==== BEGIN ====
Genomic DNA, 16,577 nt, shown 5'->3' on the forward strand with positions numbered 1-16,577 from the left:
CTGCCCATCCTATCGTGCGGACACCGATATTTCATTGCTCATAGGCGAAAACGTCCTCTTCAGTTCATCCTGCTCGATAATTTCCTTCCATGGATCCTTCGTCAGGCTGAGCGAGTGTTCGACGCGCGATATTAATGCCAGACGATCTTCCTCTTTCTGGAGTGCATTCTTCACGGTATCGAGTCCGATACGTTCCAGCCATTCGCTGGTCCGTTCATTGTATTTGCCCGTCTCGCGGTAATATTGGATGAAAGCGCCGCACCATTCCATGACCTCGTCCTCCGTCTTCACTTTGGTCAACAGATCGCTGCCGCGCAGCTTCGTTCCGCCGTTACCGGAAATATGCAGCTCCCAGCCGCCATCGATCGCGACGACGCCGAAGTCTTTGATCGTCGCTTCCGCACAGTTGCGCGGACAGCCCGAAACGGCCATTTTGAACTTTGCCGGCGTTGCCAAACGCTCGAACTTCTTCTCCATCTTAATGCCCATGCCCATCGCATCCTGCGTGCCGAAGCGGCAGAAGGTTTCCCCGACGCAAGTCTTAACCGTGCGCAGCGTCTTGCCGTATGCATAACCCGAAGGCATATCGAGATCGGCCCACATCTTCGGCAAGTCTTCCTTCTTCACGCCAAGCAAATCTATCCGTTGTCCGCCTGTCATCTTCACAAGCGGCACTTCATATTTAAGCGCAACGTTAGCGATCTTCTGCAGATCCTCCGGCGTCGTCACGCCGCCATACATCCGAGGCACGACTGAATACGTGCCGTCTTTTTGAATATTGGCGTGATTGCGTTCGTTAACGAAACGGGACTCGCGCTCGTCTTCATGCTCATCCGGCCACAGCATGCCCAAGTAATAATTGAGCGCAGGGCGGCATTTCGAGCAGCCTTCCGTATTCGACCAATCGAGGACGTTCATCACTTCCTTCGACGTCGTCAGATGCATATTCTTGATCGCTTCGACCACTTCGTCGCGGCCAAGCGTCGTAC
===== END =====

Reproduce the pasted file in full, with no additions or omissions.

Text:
Genomic DNA, 16,577 nt, shown 5'->3' on the forward strand with positions numbered 1-16,577 from the left:
CTGCCCATCCTATCGTGCGGACACCGATATTTCATTGCTCATAGGCGAAAACGTCCTCTTCAGTTCATCCTGCTCGATAATTTCCTTCCATGGATCCTTCGTCAGGCTGAGCGAGTGTTCGACGCGCGATATTAATGCCAGACGATCTTCCTCTTTCTGGAGTGCATTCTTCACGGTATCGAGTCCGATACGTTCCAGCCATTCGCTGGTCCGTTCATTGTATTTGCCCGTCTCGCGGTAATATTGGATGAAAGCGCCGCACCATTCCATGACCTCGTCCTCCGTCTTCACTTTGGTCAACAGATCGCTGCCGCGCAGCTTCGTTCCGCCGTTACCGGAAATATGCAGCTCCCAGCCGCCATCGATCGCGACGACGCCGAAGTCTTTGATCGTCGCTTCCGCACAGTTGCGCGGACAGCCCGAAACGGCCATTTTGAACTTTGCCGGCGTTGCCAAACGCTCGAACTTCTTCTCCATCTTAATGCCCATGCCCATCGCATCCTGCGTGCCGAAGCGGCAGAAGGTTTCCCCGACGCAAGTCTTAACCGTGCGCAGCGTCTTGCCGTATGCATAACCCGAAGGCATATCGAGATCGGCCCACATCTTCGGCAAGTCTTCCTTCTTCACGCCAAGCAAATCTATCCGTTGTCCGCCTGTCATCTTCACAAGCGGCACTTCATATTTAAGCGCAACGTTAGCGATCTTCTGCAGATCCTCCGGCGTCGTCACGCCGCCATACATCCGAGGCACGACTGAATACGTGCCGTCTTTTTGAATATTGGCGTGATTGCGTTCGTTAACGAAACGGGACTCGCGCTCGTCTTCATGCTCATCCGGCCACAGCATGCCCAAGTAATAATTGAGCGCAGGGCGGCATTTCGAGCAGCCTTCCGTATTCGACCAATCGAGGACGTTCATCACTTCCTTCGACGTCGTCAGATGCATATTCTTGATCGCTTCGACCACTTCGTCGCGGCCAAGCGTCGTAC